Thursday, August 7, 2014

Bishop's Note: Collect for the Ninth Week after Pentecost - Proper 14

Bishop Eric Menees

“Grant to us, Lord, we beseech thee, the spirit to think and do always such things as are right, that we, who cannot exist without thee, may by thee be enabled to live according to thy will; through Jesus Christ our Lord, who liveth and reigneth with thee and the Holy Spirit, one God, for ever and ever. Amen.”

Have you ever noticed how Archbishop Cranmer, in the Collects - either the ones he wrote or the ones he included from previous works - tends to confront our number one sin: Pride?  This week's collect does not disappoint in addressing the issues of human pride and vanity.

Our pride tells us: "I know the difference between right and wrong, I don't need to pray for God to direct me to think rightly." Boy is that line of thinking messed up! Note that the prayer calls upon the Lord to give us His Spirit in order, always, to think and do the right thing. "Always think the right thing and do the right thing;" now there is the rub. I can often think of the right thing to do, but my ability to think it and the willpower to do it are not always in sync. In fact, more often than I'd like to admit, I think of the right thing to do but I do the wrong thing. I suspect that you may be able to relate with this. St. Paul certainly understood this reality when he wrote his letter to the Church in Rome: For I do not understand my own actions. For I do not do what I want, but I do the very thing I hate. (Romans 7:15)

How often do you know the right thing to do, but do the wrong thing? Or - put even more strongly - do the very thing you hate? The answer for the vast majority of us is: "More often than I'd like to admit." When we rely upon our own strength and willpower, too often we give into temptation, or expediency, or peer pressure.

Which is the very reason for this week's Collect. Archbishop Cranmer is reminding us in this prayer that we need not rely upon our power and strength but upon the power and strength of The Lord and Him alone.  It is by God's Grace alone that we do the right thing or even think the right thing.  What a huge blessing that is - we do not need to rely upon our own strength, but upon the strength of the Lord God and Him alone!

All too often we act like we are alone. We believe we have to carry the burden - we have to pull ourselves up by our own boot straps. Whenever we tell ourselves that or live that way, Satan rejoices because it means that we have bought into his lie that we are self-sufficient. Jesus tells us just the opposite: Take my yoke upon you, and  learn from me, for I am gentle and lowly in heart, and you will find rest for your souls. For my yoke is easy, and my burden is light. (Matthew 12:29-30) I suspect it breaks Jesus' heart when we fail to respond to his gracious offer to, "Take my yoke upon you...." The image of the yoke was very common in the first century, but in an age of tractors and farm machinery we lose some of the impact.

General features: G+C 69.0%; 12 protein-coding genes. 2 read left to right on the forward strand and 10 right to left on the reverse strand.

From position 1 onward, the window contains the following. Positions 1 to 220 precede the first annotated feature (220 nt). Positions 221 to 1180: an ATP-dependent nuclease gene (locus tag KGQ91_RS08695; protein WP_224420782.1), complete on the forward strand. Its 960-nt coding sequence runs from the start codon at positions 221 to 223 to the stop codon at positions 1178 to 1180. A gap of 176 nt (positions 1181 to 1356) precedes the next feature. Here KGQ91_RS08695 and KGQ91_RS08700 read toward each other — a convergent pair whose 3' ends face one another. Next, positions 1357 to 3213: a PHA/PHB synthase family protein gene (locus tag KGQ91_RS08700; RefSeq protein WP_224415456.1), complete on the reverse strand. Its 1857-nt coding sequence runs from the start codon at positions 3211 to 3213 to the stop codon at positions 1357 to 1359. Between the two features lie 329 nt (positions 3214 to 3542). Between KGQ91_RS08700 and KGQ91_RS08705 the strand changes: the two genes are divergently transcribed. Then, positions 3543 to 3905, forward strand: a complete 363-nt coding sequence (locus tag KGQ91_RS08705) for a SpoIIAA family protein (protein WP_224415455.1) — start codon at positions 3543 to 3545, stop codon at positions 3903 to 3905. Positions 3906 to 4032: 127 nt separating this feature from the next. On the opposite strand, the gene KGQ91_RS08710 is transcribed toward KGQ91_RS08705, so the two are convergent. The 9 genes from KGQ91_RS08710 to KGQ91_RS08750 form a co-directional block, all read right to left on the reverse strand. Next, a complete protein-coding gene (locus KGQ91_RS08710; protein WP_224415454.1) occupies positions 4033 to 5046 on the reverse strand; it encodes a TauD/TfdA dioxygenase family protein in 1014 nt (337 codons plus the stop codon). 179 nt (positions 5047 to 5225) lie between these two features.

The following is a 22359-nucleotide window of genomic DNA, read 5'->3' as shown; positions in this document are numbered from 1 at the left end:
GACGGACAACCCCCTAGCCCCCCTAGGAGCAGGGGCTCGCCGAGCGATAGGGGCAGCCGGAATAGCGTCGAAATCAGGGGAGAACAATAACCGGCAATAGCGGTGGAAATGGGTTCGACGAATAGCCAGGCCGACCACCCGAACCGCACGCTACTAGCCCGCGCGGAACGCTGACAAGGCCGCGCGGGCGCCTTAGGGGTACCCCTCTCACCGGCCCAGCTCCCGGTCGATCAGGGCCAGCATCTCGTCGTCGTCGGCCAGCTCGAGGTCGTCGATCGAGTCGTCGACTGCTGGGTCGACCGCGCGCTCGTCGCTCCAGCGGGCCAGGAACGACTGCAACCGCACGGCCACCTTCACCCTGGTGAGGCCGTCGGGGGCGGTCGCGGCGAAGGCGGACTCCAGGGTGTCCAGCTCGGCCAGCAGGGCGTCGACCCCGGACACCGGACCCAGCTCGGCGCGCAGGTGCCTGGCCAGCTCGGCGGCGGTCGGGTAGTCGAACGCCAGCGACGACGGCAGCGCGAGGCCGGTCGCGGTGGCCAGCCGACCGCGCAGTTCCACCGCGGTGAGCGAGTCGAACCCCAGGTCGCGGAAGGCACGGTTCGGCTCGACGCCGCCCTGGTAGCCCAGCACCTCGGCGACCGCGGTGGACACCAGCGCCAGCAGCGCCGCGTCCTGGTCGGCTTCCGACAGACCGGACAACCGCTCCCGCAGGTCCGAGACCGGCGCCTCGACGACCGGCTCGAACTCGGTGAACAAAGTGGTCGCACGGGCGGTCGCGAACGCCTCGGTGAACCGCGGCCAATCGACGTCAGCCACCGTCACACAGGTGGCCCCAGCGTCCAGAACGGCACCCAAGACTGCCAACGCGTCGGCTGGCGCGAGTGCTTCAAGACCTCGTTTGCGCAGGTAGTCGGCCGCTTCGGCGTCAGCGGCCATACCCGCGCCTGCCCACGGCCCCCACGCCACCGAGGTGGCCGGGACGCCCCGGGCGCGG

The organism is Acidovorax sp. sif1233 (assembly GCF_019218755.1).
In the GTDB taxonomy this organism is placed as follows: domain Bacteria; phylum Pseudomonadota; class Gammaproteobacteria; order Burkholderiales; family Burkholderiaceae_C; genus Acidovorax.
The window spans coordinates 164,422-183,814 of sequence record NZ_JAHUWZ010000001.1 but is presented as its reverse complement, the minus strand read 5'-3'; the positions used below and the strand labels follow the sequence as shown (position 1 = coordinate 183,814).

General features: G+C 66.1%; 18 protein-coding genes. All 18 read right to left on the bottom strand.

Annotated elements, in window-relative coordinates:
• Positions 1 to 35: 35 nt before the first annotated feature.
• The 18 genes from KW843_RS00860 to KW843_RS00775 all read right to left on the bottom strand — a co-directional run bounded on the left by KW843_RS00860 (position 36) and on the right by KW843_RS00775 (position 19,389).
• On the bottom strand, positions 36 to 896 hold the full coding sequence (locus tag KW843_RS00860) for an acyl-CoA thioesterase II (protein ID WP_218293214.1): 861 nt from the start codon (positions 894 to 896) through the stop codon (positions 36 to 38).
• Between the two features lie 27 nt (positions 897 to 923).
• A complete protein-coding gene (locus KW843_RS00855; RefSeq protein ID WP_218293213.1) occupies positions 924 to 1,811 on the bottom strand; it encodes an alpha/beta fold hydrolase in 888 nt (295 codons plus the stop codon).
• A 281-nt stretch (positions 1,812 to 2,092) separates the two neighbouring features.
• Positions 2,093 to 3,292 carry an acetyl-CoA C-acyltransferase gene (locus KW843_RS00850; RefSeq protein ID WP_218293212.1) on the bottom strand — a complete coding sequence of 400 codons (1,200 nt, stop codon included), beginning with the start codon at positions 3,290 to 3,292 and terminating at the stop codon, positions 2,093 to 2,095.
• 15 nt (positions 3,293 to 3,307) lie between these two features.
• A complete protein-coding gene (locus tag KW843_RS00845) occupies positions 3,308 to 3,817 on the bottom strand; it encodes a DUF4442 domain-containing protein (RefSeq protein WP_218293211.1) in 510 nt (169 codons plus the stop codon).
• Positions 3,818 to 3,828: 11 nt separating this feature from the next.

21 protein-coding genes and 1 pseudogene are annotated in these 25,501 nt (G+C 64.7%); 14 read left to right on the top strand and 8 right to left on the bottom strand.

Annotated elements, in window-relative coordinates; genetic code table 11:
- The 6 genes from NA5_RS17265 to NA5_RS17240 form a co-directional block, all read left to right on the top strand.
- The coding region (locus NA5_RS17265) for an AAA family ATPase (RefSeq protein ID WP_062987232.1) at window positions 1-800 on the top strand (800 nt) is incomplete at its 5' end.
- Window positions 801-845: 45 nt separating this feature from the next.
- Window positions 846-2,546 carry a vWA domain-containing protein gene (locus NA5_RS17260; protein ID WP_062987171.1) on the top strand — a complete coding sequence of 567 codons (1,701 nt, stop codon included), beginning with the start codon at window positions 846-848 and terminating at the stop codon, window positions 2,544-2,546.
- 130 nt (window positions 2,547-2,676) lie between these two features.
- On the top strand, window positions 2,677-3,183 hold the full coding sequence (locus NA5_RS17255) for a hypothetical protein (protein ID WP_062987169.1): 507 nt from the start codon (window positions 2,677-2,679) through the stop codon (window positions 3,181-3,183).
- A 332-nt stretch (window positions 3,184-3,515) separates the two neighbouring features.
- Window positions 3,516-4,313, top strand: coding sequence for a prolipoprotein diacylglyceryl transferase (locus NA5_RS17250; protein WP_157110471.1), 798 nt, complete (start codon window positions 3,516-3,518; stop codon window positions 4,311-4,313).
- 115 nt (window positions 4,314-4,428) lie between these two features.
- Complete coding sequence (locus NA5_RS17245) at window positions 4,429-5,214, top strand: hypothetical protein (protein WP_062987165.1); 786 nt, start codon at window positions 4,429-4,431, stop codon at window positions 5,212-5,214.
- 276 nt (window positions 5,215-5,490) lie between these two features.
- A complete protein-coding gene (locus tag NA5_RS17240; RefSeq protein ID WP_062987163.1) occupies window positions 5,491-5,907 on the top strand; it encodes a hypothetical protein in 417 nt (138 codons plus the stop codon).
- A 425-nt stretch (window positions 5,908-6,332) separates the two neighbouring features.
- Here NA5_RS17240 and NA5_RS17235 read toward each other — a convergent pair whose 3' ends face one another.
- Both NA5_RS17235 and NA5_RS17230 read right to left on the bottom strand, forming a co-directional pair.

A yoke is that wooden implement that - very often - fastens two oxen together so that the farmer can harness the power of not just one, but two oxen to plow a field, remove a tree stump, or do whatever heavy labor a man could not do on his own. There is a tradition that Jesus, as a carpenter, specialized in making yokes, since each yoke had to be specially made for each set of oxen so that the wood would not chaff their hides, and to best maximize their combined power.

That image is a beautiful one: Jesus invites us to take his yoke upon our shoulders so that we do not have to bear life's burdens on our own. That is God's grace and love for you and me: the desire not simply to sit up in His heaven, detached and far away, but rather hooked together to pull along His adopted son or daughter, or - more often than not - to carry him or her.

Let us join together in this week’s Collect, bidding God to grant us the Grace not only to think the right thing but to do it - not on our own, but joined together with God - the Father, the Son, and the Holy Spirit.  And to that I say...AMEN.

I pray you all a very blessed Lord's Day!
Catechism Questions    

4. What is the way of death?
The way of death is a life empty of God’s love and life-giving Holy Spirit, controlled by things that cannot bring me eternal joy, but that lead only into darkness, misery and eternal condemnation.

5. Can you mend your broken relationship with God?

No. I have no power to save myself, for sin has corrupted my conscience and captured my will. Only God can save me.

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